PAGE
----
Interview Tips

I am amazed at what can come out of a person's mouth during an interview. Here is an article from CNN/career builder about "43 Weird Things said in Job Interviews". I found it humorous but believe there are folks out there who need to know that those type of answers are not acceptable! Saying something inappropriate during an interview is just an easy way to rule you out of the potential candidates pool. There are too many people looking for jobs right now! Don't forget it!

Saturday, September 26, 2009

Cover letter professionalism

+Tailor your cover letter to the job announcement. Yes, you will have to create many cover letters.

+At a minimum, triple-check every cover letter for errors before submission. Do not rely on spell-check. (During one of my interviews my interviewer kindly informed me that I had misspelled the scientific name of a plant. Yikes. He was correct. I apologized and told him I would fix it immediately.) So...Do you have the correct date? Is the potential employer's name spelled correctly? Did you spell your name and address correctly? (It is hard to believe someone would do such a thing but it has been done...).

+Email cover letters in a PDF unless specified otherwise. This file format looks more professional. Don't know how? Here is a video from Microsoft that demonstrates how to do this.

Keep track of everything!

Organizing is one of my favorite things to do. Strong organizational skills often go hand-in-hand with other character traits desired by employers. People who are organized are often goal-oriented, have a strong work ethic, and keep track of deadlines. Here are more recommendations:

+Keep organizational folders (on your computer or in an old-school filing box) which include everything you've submitted to each potential employer. Do not forget which employer has what documents, when you submitted those documents, and if/when the potential employer contacted you.

+Create folders in your email account(s) for job-related correspondence. It is embarrassing to have a phone conversation with a potential employer and realize you do not remember applying for the job or anything about the organization.

Friday, September 25, 2009

Cover letter tips

There are a million things I could say about cover letters. Here are some starter tips:

+Writing a cover letter is like putting attractive packaging on a consumer good. You want to look good on the outside (enough to entice the potential employer to know more) and you want to be a quality product upon purchase (a good investment for the company/organization).

+I have found that it is not necessary to indicate in the cover letter where you found the job announcement unless the announcement says to do so or unless you have a referral.

+When creating your cover letter ask yourself, "WHY would someone want to hire me instead of someone else?"

+Cut to the chase. In your cover letter explain EXACTLY why the employer should hire you. Don't beat around the bush or add superfluous sentences.

+If you cannot read your cover letter out-loud without laughing or stumbling through it, re-write it!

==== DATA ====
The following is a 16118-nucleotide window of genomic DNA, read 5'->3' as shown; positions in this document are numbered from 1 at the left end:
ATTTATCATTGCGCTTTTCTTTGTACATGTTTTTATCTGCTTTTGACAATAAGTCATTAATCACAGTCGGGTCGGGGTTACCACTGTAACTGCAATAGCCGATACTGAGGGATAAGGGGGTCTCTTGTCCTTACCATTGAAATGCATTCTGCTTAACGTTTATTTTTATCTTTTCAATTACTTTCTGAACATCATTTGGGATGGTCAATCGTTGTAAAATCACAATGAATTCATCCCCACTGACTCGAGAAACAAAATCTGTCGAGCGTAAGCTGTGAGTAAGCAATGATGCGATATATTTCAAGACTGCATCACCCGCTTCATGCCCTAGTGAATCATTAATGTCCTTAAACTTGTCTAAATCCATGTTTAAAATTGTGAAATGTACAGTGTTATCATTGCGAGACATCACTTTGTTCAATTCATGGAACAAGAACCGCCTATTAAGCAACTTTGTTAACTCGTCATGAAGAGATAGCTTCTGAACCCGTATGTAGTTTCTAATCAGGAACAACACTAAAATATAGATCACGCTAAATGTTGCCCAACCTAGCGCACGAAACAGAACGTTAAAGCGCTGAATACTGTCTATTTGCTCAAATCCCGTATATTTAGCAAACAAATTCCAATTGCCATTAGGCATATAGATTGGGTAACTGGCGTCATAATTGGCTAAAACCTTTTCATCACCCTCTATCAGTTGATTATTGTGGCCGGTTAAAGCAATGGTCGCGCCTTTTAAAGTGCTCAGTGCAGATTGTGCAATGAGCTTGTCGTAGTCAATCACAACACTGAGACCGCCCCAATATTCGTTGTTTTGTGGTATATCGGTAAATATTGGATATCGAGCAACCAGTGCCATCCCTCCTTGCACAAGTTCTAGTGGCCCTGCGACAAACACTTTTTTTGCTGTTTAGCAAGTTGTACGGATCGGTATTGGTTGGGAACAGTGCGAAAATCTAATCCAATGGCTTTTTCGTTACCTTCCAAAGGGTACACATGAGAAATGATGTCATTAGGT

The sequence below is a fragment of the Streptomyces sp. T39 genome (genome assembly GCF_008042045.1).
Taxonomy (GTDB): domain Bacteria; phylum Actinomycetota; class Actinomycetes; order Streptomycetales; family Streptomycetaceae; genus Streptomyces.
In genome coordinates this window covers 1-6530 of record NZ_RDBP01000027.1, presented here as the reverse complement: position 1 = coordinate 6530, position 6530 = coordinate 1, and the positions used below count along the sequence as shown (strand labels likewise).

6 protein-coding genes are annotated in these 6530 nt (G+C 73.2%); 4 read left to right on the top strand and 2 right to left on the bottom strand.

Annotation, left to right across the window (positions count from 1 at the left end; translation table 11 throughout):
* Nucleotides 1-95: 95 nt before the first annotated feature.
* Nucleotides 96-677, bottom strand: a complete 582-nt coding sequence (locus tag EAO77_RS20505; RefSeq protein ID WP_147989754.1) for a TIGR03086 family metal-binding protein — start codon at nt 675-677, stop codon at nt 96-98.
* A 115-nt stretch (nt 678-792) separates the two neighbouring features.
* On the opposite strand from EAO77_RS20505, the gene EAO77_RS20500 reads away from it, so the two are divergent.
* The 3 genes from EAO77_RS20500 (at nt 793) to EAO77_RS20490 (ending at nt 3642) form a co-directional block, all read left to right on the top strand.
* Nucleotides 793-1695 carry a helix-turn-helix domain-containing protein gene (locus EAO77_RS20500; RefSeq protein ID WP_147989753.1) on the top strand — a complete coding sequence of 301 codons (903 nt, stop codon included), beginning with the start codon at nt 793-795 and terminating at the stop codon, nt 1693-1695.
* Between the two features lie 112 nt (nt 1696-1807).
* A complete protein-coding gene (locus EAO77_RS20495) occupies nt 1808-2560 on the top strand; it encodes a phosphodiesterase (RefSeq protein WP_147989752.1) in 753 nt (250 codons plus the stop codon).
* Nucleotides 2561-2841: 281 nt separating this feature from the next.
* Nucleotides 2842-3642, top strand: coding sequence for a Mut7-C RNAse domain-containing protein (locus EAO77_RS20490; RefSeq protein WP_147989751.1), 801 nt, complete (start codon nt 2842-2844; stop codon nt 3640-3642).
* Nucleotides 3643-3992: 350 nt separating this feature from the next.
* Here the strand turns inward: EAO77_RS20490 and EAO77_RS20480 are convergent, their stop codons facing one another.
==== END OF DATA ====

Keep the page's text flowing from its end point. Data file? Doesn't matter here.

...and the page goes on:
+Again, get people to look at your cover letter for free to gain perspectives and catch any misspellings. Triple-check your cover letters for mistakes!

Resumes: Good, Bad, and Ugly

Sometimes creating a resume can seem like re-inventing the wheel. It does not have to be that way. There are many, many examples and templates on the internet that you can use to transform your resume. One website, razume, has LOTS of resume examples (good, bad, and ugly) if you're looking for a make-over or for fresh ideas on formatting. Here are some more tips:

+Get as many people as possible to read your resume for free. Gathering different perspectives will allow you to tweak your resume which may make it more appealing to more potential employers.

+When you think you're finished, pretend to be the employer. You have 30 seconds to look over the resume. What pops out? What gets you bogged down? Is the font big enough? Is there enough white space on the page (enough breathing room)?

+Aim for continuity and flow. Triple-check (at the very minimum) spelling, spacing, font size(s), bullets, capitalization, etc.

+Remember, you're trying to sell yourself through your resume. Is it packaged in a neat, user-friendly way? If you have applied for hundreds of jobs and have not received a single response back then something might be wrong. Check your resume. Change your resume. After all, what do you have to lose if no one was calling you to begin with?

Thursday, September 24, 2009


If you are serious about getting a job, following-up on job leads should be your #1 priority. It is time consuming but it is necessary. So...

+If someone provides you with a lead on a job, make sure to follow-up and thank that person. Failure to follow-up is rude and indicates that you are not serious about getting a job. Right now there are just too many people looking for jobs. You can be easily replaced by someone more eager.

+After an in-person interview it is often recommended than you send your interviewer(s) thank-you notes as soon as possible. I usually send mine by snail-mail. Email may be appropriate as well depending on the situation.